Common Questions About Asylum | Verifying Status
Seeking asylum in the United States is a long and complicated process. During this time, many people feel isolated, intimidated, afraid and overwhelmed. One of the reasons for this is that the official information provided by the government is so confusing and it is hard to know where to go to get the best legal advice. Here we will answer some common questions about verifying immigration status, asylum status and your ability to travel once you have asylum.
How can I check my immigration status?
If you have submitted an application or petition to United States Citizenship and Immigration Services (USCIS), the agency should send you a receipt within several days — although it may take longer. This receipt contains all of the information you need to check your immigration status online, in person or by phone. Specifically, it includes a 13-digit receipt number that actually begins with three letters. These letters (usually EAC, LIN, SRC, or WAC) are used to identify the USCIS office handling your application.
What is the difference between the Alien Registration Number and the Application Receipt Number?
USCIS usually assigns an Alien Registration Number or A# to applicants for adjustment of status, employment authorization, and certain visas. It is used as a designator or identifier for the applicant and is used for administrative purposes. However, you cannot use it to check your case status.
What if I don’t get a receipt number?
If you don’t get an application receipt number, don’t panic. You can always make an INFOPASS appointment to visit a USCIS office. To do so, you must have access to a computer so you can schedule the meeting using appointment system at www.uscis.gov.
Don’t forget to bring the following items to your appointment:
- Your personal identification.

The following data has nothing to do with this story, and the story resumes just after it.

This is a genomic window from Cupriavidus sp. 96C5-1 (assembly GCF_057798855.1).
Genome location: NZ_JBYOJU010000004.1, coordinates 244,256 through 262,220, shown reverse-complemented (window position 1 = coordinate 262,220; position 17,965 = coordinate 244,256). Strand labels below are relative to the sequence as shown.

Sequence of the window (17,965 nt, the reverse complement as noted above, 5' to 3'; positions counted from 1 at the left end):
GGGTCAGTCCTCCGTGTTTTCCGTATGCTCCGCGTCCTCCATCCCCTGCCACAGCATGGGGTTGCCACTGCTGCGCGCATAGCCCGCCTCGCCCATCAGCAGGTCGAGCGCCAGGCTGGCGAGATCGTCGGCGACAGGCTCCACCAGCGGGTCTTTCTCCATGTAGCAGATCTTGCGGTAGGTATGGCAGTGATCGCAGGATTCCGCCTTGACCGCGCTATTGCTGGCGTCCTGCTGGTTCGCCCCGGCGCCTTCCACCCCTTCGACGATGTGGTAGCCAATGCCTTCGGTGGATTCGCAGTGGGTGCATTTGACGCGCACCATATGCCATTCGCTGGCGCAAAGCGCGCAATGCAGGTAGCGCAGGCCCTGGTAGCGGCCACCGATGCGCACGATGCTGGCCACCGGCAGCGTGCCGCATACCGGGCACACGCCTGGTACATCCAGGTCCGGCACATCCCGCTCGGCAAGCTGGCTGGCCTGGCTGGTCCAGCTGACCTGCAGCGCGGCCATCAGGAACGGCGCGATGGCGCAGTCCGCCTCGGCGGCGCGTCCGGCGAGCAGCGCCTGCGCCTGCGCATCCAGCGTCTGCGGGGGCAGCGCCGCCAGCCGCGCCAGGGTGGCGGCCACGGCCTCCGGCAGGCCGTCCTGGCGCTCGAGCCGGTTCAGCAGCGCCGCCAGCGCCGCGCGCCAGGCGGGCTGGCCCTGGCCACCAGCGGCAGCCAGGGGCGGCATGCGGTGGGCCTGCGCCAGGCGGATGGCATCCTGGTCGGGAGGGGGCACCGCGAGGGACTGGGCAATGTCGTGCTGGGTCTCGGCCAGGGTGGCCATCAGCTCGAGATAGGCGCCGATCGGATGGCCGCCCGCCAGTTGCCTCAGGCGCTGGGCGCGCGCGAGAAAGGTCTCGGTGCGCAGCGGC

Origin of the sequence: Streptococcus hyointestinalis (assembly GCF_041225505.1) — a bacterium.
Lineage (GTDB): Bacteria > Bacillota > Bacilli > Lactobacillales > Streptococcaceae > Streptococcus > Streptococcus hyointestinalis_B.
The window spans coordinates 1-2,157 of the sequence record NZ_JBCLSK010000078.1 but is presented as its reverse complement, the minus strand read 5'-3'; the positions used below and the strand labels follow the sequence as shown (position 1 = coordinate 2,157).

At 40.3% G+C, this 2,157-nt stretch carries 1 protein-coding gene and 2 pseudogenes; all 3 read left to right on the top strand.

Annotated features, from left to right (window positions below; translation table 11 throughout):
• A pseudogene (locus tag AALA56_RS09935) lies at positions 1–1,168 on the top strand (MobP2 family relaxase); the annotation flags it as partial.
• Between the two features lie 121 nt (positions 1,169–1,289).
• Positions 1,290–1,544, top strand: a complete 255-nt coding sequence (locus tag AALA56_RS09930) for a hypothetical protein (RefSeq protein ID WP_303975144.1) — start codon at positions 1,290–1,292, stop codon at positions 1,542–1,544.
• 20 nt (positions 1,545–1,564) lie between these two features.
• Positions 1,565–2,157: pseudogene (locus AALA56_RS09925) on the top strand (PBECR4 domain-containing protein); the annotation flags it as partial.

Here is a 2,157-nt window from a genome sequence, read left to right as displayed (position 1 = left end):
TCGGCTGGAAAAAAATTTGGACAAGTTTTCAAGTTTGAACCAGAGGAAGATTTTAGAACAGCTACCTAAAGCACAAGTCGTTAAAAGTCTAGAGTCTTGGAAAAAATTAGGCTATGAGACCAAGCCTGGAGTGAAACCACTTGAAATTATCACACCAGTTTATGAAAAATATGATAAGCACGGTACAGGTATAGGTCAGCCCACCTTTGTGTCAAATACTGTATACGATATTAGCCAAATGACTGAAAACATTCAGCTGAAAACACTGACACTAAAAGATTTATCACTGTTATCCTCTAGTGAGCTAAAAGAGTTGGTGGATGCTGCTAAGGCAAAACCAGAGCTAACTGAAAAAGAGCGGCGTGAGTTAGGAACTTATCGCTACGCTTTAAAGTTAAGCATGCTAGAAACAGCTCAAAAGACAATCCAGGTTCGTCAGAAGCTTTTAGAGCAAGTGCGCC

- Copies of your application.
- Any other relevant material, including documentation to prove that you sent your application by mail or courier service (such as FedEx or UPS).
What should I do once I have the receipt number?
Once you have the receipt number, simply use a computer to visit the USCIS website at www.uscis.gov. Then find and click on the”Check My Case Status” link. After you’ve done that, you’ll see where to type your receipt number.
After you enter your receipt number, you should see seven circles on the screen. The one that is highlighted indicates your immigration status. Depending on which type of application or petition you have filed with USCIS your status may be:
- Initial Review
- Request for Evidence
- Testing and Interview
- Post-Decision Activity
- Document Production or Oath Ceremony
If you want to know how long it will take USCIS to process your application, there is an easy way to find out. Simply click on the box at the bottom of the page that says “USCIS Processing Times Information.” Then follow the instructions regarding the form you are asking about and the USCIS field office or service center that is handling the matter.
Can I check my asylum status online?
If you have officially requested asylum in the United States, there are several ways to check your application status.
You can check your asylum status online by visiting the same USCIS webpage we discussed above. Don’t forget that you will application receipt number to access the information you’re seeking on this page.
You can also verify your asylum status by writing to the Asylum Office in charge of your case. If you are using this method, you should include your Alien Registration or A-Number. This is eight or nine-digit number after the letter “A.” You should also include your date of birth, current legal name and, if different, the name you put on the application. Finally, don’t forget to include the interview date if at all possible.
As a last resort, or if you live nearby, you can actually go to the Asylum Office that is handling your case. The regional Asylum Offices are located in: Arlington, Virginia; Chicago, Illinois; Houston, Texas; Los Angeles (Anaheim), California; Miami, Florida; Newark, New Jersey (Lyndhurst); New York, New York (Rosedale); and San Francisco, California.